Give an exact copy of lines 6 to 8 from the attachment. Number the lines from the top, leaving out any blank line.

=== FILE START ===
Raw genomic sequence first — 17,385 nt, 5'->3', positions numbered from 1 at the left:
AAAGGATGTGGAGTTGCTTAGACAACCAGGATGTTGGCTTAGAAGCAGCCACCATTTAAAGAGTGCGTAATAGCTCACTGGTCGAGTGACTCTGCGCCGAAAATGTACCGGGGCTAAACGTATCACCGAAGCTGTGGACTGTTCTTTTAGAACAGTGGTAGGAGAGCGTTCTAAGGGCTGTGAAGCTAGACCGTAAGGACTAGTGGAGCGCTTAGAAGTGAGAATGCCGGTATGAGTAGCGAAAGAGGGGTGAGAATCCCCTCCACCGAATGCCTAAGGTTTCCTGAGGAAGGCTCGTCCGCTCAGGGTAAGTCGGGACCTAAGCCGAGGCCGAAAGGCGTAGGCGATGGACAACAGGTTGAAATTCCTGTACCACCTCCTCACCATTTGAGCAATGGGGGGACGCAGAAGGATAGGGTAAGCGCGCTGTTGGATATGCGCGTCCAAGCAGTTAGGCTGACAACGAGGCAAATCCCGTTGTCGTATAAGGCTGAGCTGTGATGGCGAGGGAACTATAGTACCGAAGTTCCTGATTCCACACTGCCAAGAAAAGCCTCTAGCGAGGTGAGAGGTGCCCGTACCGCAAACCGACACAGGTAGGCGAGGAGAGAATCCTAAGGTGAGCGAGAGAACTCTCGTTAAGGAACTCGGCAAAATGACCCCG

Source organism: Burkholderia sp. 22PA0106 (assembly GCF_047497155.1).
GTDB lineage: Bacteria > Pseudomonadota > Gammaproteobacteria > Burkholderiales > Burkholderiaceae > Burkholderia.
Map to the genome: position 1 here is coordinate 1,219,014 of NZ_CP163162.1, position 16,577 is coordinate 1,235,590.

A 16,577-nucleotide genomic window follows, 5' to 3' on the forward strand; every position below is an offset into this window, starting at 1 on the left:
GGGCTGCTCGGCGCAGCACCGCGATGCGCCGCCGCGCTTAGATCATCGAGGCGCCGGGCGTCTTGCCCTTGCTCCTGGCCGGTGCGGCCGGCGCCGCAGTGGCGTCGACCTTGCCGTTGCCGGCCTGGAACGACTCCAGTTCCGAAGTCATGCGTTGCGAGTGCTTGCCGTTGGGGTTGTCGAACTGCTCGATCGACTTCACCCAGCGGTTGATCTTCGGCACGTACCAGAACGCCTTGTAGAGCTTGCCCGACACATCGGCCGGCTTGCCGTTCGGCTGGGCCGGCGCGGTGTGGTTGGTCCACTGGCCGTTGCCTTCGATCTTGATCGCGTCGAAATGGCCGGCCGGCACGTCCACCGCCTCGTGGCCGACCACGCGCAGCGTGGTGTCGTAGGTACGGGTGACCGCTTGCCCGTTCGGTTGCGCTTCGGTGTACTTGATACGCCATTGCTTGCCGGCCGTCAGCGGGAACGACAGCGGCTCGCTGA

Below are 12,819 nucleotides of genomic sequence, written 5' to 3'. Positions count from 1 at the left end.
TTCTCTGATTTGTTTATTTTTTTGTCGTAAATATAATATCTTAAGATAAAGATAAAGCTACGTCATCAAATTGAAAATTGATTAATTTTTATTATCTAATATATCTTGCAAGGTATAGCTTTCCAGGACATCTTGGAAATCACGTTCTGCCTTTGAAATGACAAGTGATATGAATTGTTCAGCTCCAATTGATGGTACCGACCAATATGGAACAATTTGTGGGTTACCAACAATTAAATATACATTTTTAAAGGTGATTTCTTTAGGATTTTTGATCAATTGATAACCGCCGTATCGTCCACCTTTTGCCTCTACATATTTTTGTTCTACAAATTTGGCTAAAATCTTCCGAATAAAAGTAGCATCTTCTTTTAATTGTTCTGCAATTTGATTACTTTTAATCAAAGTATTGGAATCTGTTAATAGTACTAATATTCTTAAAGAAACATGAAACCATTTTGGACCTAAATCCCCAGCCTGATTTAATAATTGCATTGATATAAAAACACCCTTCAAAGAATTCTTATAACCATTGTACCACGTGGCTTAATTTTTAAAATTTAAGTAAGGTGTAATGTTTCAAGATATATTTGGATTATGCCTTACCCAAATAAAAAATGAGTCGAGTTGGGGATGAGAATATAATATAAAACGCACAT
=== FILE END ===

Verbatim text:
A 16,577-nucleotide genomic window follows, 5' to 3' on the forward strand; every position below is an offset into this window, starting at 1 on the left:
GGGCTGCTCGGCGCAGCACCGCGATGCGCCGCCGCGCTTAGATCATCGAGGCGCCGGGCGTCTTGCCCTTGCTCCTGGCCGGTGCGGCCGGCGCCGCAGTGGCGTCGACCTTGCCGTTGCCGGCCTGGAACGACTCCAGTTCCGAAGTCATGCGTTGCGAGTGCTTGCCGTTGGGGTTGTCGAACTGCTCGATCGACTTCACCCAGCGGTTGATCTTCGGCACGTACCAGAACGCCTTGTAGAGCTTGCCCGACACATCGGCCGGCTTGCCGTTCGGCTGGGCCGGCGCGGTGTGGTTGGTCCACTGGCCGTTGCCTTCGATCTTGATCGCGTCGAAATGGCCGGCCGGCACGTCCACCGCCTCGTGGCCGACCACGCGCAGCGTGGTGTCGTAGGTACGGGTGACCGCTTGCCCGTTCGGTTGCGCTTCGGTGTACTTGATACGCCATTGCTTGCCGGCCGTCAGCGGGAACGACAGCGGCTCGCTGA

Below are 12,819 nucleotides of genomic sequence, written 5' to 3'. Positions count from 1 at the left end.